My brother, Perry, always was a bit cracked. As a kid, he almost blew up our house doing experiments. When he was eighteen, he wrote poetry, but fortunately that didn’t last long and he went back to science.
Now, when he showed me this picture, I figured he’d had a relapse of some kind. “This is the girl I’m in love with,” he said.
She wasn’t bad. Not bad at all, even if her clothes were crazy. She wasn’t my type--too brainy-looking--although I could see how some guys would go for her. “I thought you liked blondes.”
“I wouldn’t give you two cents for all the blondes in Hollywood,” he answered. “This is the only girl for me.”
“You sound as if you’ve got it bad,” I said. “You going to marry her?”
His face dropped about a mile. “I can’t.”
“You mean she’s married already?” I was surprised. This wasn’t like Perry at all.
He sort of hesitated, as if he was afraid of saying too much. “No, she isn’t married. I asked her about that. But I can’t marry her because--well, I’ve never met her. All I’ve seen of her is this picture and a few more. She doesn’t live here.”
“You mean she’s in Europe?” I’ve heard of these love affairs by mail, and they never made much sense to me. I said to Perry, “Why can’t she come to this country?”
“Oh, there are a lot of things in the way.”
It sounded worse and worse. I said, “Look, Perry, this smells like a racket to me. It’s the kind of thing a couple of shrewd operators cook up to take some hick for a ride. I’m surprised at you falling for it. How do you know there really is a dame like that in Europe? Anybody can send pictures----”
“You’ve got it all wrong,” he said. “I’ve spoken to her.”
“By phone? How do you know who’s on the other end? You hear a dame’s voice you never heard before. What makes you think it’s hers?”
Again he didn’t seem to want to talk, as if he had some secret to hide. But I guess he felt like getting things off his chest, too, or he wouldn’t have opened up in the first place. And he had already told me enough so that if he didn’t tell me more he’d sound like a dope.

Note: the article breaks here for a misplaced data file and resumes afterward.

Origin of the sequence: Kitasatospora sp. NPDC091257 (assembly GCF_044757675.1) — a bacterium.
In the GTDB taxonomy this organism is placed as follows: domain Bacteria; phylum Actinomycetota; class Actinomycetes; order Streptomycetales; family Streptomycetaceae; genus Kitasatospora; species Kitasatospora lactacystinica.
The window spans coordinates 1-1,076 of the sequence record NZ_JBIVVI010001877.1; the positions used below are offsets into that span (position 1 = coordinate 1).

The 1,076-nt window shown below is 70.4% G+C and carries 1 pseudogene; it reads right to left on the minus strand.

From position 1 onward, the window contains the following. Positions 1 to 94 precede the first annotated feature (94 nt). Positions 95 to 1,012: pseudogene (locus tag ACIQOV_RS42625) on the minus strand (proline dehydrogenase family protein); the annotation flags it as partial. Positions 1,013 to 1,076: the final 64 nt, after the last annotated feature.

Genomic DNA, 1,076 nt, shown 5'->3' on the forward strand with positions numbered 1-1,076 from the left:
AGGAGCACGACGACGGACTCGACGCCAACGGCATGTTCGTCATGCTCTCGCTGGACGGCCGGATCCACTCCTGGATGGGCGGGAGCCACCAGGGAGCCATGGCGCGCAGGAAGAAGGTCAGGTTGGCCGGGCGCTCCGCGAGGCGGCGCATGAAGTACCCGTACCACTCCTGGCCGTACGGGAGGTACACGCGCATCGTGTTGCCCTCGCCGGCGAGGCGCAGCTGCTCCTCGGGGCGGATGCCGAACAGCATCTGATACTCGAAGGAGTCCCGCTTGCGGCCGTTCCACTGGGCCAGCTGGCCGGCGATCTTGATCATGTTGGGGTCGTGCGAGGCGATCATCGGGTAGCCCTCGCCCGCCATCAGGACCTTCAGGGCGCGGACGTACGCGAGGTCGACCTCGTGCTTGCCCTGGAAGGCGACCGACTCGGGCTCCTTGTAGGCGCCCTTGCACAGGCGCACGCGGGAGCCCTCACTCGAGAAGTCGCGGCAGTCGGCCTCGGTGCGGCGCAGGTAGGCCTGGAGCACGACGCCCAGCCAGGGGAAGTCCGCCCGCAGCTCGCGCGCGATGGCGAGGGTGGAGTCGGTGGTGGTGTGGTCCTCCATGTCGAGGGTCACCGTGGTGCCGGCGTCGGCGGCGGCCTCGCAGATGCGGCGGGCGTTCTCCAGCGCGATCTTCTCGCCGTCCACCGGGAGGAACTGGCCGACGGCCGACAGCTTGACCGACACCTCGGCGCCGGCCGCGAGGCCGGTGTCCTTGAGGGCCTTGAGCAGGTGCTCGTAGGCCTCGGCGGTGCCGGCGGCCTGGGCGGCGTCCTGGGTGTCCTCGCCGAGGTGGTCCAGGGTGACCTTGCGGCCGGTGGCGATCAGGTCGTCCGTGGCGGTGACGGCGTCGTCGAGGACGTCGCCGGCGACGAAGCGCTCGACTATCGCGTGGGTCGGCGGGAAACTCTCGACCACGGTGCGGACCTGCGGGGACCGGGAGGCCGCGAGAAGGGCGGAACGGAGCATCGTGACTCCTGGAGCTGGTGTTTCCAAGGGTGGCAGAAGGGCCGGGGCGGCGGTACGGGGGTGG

So after hesitating even longer than before, he said, “Let’s get this straight, George. This is no racket. I’ve seen and talked to her at the same time. And the things she talked about, no con man would know.”
“You’ve seen and talked to her at the same time? You mean by TV? I don’t believe it. They can’t send TV to Europe.”
“I didn’t say it was TV. And I didn’t say she lived in Europe.”
“That’s exactly what you did say. Or maybe you meant she lived on Mars?”
“No. She’s an American.”
“This makes less and less sense to me. Where did you meet her?”
He turned red, and squirmed all over the place. Finally he said, “Right here in my own laboratory.”
“In your own laboratory! But you said you never met her in the flesh!”
“I didn’t. Not really by TV either. The fact is--she isn’t born yet.”
I backed away from him. When he was a kid and blew up our kitchen, I didn’t like it. When he wrote poetry, I was kind of ashamed and didn’t want my pals to know he was my brother. Now, I was really scared. Everything he had been saying in the last ten minutes began to make sense, but a screwy kind of sense.
He saw how I felt. “Don’t worry, George, I haven’t gone crazy. Her time is 2973, more than a thousand years from now. The only way I’ve seen and talked to her is on a time-contact machine.”
“A kind of time machine. It can’t send material objects back and forth across time, as far as I know, but it can send certain waves, especially the kind we use to transmit signals. That’s how she and I could talk to each other and see each other.”
“Perry, I think you ought to see a good doctor.”
“It’s a remarkable device,” he said, paying no attention to how I was trying to help him. “She’s the one who first constructed it and contacted me. It’s based on an extension of Einstein’s equations----”
“You think you can explain so much,” I said. “Okay, then, explain this. This dame isn’t going to be born for a thousand years. And yet you tell me you’re in love with her. What’s the difference between you and somebody that’s nuts?” I asked, as if anybody knew the answer.
He certainly didn’t. In fact, he went ahead and proved to me that they were the same thing. Because for the next couple of weeks, the only thing he’d talk about, outside of equations I couldn’t understand, was this dame. How smart she was, and how beautiful she was, and how wonderful she was in every way that a dame can be wonderful, and how she loved him. For a time he had me convinced that she actually existed.
“Compared with you,” I said, “Romeo had a mild case.”
“There are some quantities so great that you can’t measure them,” he said. “That will give you some idea of our love for each other.”
There it went, the old poetry, cropping out in him just like before. And all the time I’d been thinking it was like measles, something that you get once and it builds up your resistance so you don’t get it again, at least not bad. It just goes to show how wrong I could be.
“What preacher are you going to get to marry you?” I asked. “A guy born five hundred years from now?”
“I don’t think that’s funny,” he said.
“You’re telling me. Look, Perry, you’re smart enough to know what I’m thinking----”
“You still think I’m crazy.”